Meet the Woman Protecting Zimbabwe’s Majestic Lions: Moreangels Mbizah, the only Indigenous Black Woman Lion Conservationist in Zimbabwe

by | Mar 26, 2024

Moreangels Mbizah speaks during Fellows Session at TED2019: Bigger Than Us. April 15 - 19, 2019, Vancouver, BC, Canada. Photo: Ryan Lash / TED
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Last updated on May 12th, 2024

Featured image: Moreangels Mbizah giving her TED Talk on wildlife conservation in Zimbabwe | Photo by Ryan Lash for TED

Mbizah shares her fascinating journey into wildlife conservation in Zimbabwe

by Rupi Mangat

Moreangels Mbizah had never seen a lion or any other wildlife until she was in her 20s. Yet growing up in a small rural town in Zimbabwe, one of the largest national parks with lions was less than a hundred kilometres away. But nobody in her small hometown of Chiredzi knew much about wildlife. Until she saw her first lion in the wild, her ambition was to be a psychologist. Now, as the only Indigenous black woman lion conservationist in Zimbabwe, her focus is to save Africa’s majestic cat together with the communities that live alongside it.

“They say you become attached to the animals you study,” says Mbizah in a TED talk. “That was the case for me with Cecil the lion who I had known for three years until his life was cut short by a trophy hunter on 2nd July 2015 in Hwange National Park. I was heartbroken. I asked myself what if the community living next to him was involved in protecting him? What if I had met him as a 10-year-old school kid instead of when I was 25? Could I or my classmates have changed his life? Perhaps if at school we had more opportunities to interact with wildlife, more of my classmates would be working alongside me now?”

Fact: Lion numbers have declined by 75% in the last five decades in Africa. There are about 23,000 left in the wild, They are threatened by human-wildlife conflict and natural prey decline, as well as habitat loss, climate change and wildlife trade. (Source)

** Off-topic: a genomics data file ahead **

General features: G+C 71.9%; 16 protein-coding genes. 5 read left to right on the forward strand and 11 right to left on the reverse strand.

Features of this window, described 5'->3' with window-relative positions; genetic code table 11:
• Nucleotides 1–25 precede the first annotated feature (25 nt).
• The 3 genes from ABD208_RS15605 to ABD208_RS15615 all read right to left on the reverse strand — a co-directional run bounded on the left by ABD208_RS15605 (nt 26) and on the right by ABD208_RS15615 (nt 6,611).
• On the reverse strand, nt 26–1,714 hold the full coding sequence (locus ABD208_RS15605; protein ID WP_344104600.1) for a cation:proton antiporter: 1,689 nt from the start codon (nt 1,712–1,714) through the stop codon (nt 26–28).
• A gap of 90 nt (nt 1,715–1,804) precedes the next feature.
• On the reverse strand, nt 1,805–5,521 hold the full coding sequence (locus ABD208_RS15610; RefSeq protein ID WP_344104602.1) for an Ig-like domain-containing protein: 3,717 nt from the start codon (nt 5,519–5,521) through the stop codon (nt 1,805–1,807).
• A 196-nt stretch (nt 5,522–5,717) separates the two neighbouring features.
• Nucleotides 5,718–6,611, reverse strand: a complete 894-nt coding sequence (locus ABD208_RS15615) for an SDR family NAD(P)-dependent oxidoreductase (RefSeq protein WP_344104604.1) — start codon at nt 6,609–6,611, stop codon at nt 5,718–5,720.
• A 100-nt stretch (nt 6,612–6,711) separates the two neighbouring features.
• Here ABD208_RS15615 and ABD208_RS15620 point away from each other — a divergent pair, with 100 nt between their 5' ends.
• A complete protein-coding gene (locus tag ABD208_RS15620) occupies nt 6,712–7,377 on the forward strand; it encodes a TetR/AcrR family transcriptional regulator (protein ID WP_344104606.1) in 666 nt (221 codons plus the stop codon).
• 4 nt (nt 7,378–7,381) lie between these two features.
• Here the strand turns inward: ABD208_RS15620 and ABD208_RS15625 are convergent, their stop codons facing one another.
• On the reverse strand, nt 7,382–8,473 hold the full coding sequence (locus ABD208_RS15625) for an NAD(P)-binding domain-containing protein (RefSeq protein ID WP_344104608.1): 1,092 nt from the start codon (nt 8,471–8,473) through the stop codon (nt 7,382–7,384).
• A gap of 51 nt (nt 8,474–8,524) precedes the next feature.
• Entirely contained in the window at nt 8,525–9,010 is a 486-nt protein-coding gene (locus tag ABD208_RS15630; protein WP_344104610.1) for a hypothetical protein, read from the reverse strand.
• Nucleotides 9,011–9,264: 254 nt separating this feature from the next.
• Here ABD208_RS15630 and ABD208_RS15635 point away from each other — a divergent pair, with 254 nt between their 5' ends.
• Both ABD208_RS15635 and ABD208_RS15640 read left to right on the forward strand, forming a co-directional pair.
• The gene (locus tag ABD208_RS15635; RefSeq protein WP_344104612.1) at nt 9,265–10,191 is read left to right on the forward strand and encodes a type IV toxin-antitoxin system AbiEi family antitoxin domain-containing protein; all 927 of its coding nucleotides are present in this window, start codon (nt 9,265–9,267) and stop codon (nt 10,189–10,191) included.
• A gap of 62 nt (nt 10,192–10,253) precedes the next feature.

Moreangels Mbizah working toward wildlife conservation in Zimbabwe

Moreangels Mbizah / Photo provided by Wildlife Conservation Action

A Q&A on how she started her journey in wildlife conservation in Zimbabwe

In 2019, Mbizah founded Wildlife Conservation Action, an organization that builds the capacity of local communities to protect and coexist with wildlife, while improving community livelihood.

Why did you start Wildlife Conservation Action (WCA)?

I had been working in the wildlife conservation sector for 10 years. From experience, I realized that in the past decades, there was a lot of science and research in wildlife conservation but wildlife species were declining and their habitats being fragmented, there was poaching and the illegal wildlife trade rife. We were losing species with no solutions in sight.

It dawned on me that the reason for this was because the role of communities living alongside wildlife was overlooked.

Communities are the custodians of wildlife. I believe that unless local communities want to protect and conserve their wildlife, all conservation efforts are in vain. They share the same ecosystem and bear the cost of doing so. If they don’t have any connection or benefit from the animals, they have no reason to protect them.

What does Wildlife Conservation Action do?

We work in more than 120 villages bordering Matusadona National Park on the banks of River Zambezi where the Tonga people live.

When we started, there was a lot of negative attitude towards wildlife because of the increasing conflicts arising from lions attacking or killing livestock and people (termed as the human-wildlife conflict). The estimated lion population in this area is about 30 to 40 lions. We do not know the actual numbers because there has not been much research done here.

The communities living alongside the wildlife were receiving very little benefit from wildlife and did not want to have anything to do with conservation. Since we started engaging with these communities, there has been a lot of positive impact.

Moreangels Mbizah Elephants in the background